for orchidspeaks; january 2013
We just completed the morning assembly of the last day of the calendar year 2012, with the middle children singing carols enthusiastically. The singing session was a spill over of the OrchidFest solemnised about a week ago. We arranged it as the mike did not work while the children sang on that occasion and we wanted to hear them! The calendar year is about to end while the academic year enters the last quarter. Many questions related to what we did this year arise in one’s mind. What did we learn? What is a school? During review, questions of different kinds come up. There is a feeling that it is good to hold the questions and internalise them rather than seek answers quickly.
What is education if the mind has not been understood to understand the phenomenon of degeneration in ethics? The process of review often requires and sometimes demands a pause.
When we turn the questions inward, and hold them in our being, instead of seeking answers from the known sources, it might influence our being in a different manner. The internalised energy seems to reverberate in our being. It is felt that such a reverberation of questions sifts and sorts aspects our “self”. Our thoughts and felts seem to refine and improve our understanding of matters on a continuing basis. Holding the questions, particularly the emotional and psychological ones, seems to refine, clarify, and re-constitute one’s psychological and perceptual composition. It appears that this regurgitation brings harmony and synchronism between the internal and external worlds of the individual. In other words, better alignment between thought, word, and deed might result in a natural and organic manner.
It is good to ask such questions repeatedly even if one is not a student or a teacher! Merely asking them appears to refresh us and add vitality to the life of a teacher. It is the intensity and seriousness of teachers, which obviously fuels the educational processes of a school and enlivens them. A passionate teacher can change the texture of a school by changing its threads. Threads metaphorically represent the different types of educational ideas and teaching – learning approaches. Change of paradigm implies change of fabric and its texture naturally. However, change of the thread takes time. It appears that the threads of the fabric of our school are undergoing change, improvements, and replacement in bits and pieces. This is an interesting but an excruciating phase of organisational development.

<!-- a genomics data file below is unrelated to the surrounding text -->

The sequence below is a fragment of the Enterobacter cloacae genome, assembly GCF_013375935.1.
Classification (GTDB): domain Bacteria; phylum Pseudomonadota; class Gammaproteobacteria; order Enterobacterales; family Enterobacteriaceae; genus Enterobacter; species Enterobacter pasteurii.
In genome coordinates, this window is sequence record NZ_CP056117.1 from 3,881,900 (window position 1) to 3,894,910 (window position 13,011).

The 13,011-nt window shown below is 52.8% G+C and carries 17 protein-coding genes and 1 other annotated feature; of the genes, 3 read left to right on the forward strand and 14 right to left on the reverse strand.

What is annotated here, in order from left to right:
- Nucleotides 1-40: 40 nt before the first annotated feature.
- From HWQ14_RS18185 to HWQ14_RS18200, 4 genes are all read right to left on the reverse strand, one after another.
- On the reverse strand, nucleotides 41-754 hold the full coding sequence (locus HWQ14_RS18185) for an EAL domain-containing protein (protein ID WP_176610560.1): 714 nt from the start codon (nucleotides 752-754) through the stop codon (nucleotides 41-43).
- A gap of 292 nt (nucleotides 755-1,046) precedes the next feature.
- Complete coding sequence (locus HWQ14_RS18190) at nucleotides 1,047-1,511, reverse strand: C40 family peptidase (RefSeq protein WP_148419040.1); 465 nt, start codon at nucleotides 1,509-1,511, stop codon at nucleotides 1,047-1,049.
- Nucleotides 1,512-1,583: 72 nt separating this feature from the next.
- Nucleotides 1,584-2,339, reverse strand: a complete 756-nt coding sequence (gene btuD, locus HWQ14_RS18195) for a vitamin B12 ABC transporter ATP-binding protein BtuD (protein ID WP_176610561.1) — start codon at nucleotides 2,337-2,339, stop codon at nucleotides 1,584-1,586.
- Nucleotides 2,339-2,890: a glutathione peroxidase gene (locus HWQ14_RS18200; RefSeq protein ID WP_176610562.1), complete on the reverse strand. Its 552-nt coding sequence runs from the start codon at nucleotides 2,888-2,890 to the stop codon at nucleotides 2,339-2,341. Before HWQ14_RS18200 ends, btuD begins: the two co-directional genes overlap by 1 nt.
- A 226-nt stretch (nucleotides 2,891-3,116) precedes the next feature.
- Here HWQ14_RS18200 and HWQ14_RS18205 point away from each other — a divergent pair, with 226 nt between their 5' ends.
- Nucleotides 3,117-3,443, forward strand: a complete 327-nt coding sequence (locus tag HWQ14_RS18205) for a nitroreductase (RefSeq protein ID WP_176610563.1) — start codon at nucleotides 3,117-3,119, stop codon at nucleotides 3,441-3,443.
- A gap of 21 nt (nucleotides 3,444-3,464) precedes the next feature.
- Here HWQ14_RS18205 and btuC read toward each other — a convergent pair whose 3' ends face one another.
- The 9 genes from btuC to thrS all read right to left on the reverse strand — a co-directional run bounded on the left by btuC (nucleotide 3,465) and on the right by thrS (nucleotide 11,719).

Over the last few years, programs of an increasingly more interesting nature have been organised by teachers of our school. The content of the programs is improving continuously and they are becoming more interesting. The methods of planning, coordinating, implementing, and monitoring are also undergoing a change for the better and smoother functioning. We have not observed conflicts amongst organisers while implementing even big programs. On the contrary, we notice that the community members are coming together. Our community seems to much more harmonious and happy now than any time in the past. There are enough indicators to show that we are on a different type of path in organisational development.
During this calendar year much richer programs were organised than in the first few years. This provided the impetus for our school to move further away from the traditional educational paradigm to a better and more progressive one. Our school community appears to be undoubtedly improving. We are perhaps ready to conceive, design, explore, and try out more interesting teaching-learning processes. The general attitude of the staff and students is positive, energetic, innovative, and cooperative. Operating together, or co-operating, is very necessary for people to live and work together harmoniously and happily.
Teachers and students of Classes 7 and 8 were staying in the hall of our swimming pool complex for 3 nights and two days with the bare minimum amenities as part of their Nature Camp. They discussed and decided the content of the camp and the schedule for it together. The content of the Nature Camp included buying vegetables, cooking, sweeping, playing, singing together, and cleaning the cowshed, making articles out of waste paper, making boutique items like earrings, bracelets using plywood and a host of other activities. What they learnt during these days was “experiential” in nature and should enable their subtler learning abilities in the time to come.
While observing our school closely, experiencing, and feeling it intimately, there is a beautiful illumination of its processes. Slowly the endless chain of experiences and outcomes begin to connect with each other - one leading to the other. When one watches the processes quietly, one begins to see and realise the importance of experience in education as never before. The word experience suddenly begins to glow and glitters as the word life!